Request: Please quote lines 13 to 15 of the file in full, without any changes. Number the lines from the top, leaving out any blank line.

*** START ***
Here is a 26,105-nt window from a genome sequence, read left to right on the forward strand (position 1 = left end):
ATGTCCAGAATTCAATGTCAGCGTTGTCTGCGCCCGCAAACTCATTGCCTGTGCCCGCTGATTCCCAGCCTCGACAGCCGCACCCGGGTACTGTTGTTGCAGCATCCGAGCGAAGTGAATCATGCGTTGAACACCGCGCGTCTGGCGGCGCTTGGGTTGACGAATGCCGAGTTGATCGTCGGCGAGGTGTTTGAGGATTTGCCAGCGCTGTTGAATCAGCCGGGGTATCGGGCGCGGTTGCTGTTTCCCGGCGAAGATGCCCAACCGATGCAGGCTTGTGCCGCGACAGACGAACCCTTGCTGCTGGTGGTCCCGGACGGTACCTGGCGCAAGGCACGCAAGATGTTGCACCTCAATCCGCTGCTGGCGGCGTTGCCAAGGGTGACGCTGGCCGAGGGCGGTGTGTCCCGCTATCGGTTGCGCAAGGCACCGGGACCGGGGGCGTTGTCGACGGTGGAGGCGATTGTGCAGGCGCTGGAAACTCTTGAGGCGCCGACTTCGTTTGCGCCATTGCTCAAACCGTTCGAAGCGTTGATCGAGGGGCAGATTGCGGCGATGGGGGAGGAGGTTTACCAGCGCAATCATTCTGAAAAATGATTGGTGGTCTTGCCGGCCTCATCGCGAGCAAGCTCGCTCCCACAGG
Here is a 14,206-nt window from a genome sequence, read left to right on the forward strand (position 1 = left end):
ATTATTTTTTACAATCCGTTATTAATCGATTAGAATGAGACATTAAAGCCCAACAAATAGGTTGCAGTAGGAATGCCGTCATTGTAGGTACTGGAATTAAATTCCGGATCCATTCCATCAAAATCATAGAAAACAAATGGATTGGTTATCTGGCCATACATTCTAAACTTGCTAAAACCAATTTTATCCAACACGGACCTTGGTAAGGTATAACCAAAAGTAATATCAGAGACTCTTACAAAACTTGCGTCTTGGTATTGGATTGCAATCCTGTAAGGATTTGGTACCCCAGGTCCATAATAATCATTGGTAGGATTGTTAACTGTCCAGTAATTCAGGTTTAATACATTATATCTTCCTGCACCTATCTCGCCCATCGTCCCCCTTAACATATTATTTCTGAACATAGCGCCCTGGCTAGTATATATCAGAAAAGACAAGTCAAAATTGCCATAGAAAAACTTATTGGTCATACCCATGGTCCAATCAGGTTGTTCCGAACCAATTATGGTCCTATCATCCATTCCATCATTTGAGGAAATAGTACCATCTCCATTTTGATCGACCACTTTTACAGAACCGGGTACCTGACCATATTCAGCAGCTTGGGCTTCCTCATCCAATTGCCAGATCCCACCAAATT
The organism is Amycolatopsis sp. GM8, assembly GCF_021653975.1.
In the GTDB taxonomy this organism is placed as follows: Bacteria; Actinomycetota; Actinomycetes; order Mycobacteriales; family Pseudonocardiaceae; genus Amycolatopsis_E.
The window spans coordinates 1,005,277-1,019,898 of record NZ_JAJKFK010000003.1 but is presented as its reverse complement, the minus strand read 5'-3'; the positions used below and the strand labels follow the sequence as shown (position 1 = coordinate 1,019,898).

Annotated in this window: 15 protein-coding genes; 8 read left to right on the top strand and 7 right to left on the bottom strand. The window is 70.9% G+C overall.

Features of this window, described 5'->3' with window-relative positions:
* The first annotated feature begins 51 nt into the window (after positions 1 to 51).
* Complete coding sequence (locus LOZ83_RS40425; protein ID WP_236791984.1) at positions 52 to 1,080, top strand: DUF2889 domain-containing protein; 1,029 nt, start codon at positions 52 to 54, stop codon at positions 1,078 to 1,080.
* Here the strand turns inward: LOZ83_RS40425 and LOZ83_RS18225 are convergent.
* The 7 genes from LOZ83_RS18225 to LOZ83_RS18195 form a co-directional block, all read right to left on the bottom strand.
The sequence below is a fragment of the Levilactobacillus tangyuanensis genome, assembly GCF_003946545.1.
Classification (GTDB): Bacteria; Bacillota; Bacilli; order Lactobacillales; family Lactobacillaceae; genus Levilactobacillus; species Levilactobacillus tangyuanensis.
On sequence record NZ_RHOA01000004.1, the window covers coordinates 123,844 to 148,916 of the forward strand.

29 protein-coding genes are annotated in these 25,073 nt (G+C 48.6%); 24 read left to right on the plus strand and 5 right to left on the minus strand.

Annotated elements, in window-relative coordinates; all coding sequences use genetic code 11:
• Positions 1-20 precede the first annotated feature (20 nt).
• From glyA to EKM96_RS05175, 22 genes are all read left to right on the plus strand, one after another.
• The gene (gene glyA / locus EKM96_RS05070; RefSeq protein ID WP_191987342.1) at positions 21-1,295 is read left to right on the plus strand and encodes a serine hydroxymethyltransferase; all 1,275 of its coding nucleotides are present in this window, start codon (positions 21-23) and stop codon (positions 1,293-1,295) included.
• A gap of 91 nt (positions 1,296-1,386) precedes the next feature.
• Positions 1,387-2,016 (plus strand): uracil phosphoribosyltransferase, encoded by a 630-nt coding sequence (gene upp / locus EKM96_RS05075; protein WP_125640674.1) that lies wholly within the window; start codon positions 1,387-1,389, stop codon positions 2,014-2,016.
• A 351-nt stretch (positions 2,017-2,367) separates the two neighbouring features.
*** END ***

* The 7 genes from LOZ83_RS18225 to LOZ83_RS18195 form a co-directional block, all read right to left on the bottom strand.
The sequence below is a fragment of the Levilactobacillus tangyuanensis genome, assembly GCF_003946545.1.
Classification (GTDB): Bacteria; Bacillota; Bacilli; order Lactobacillales; family Lactobacillaceae; genus Levilactobacillus; species Levilactobacillus tangyuanensis.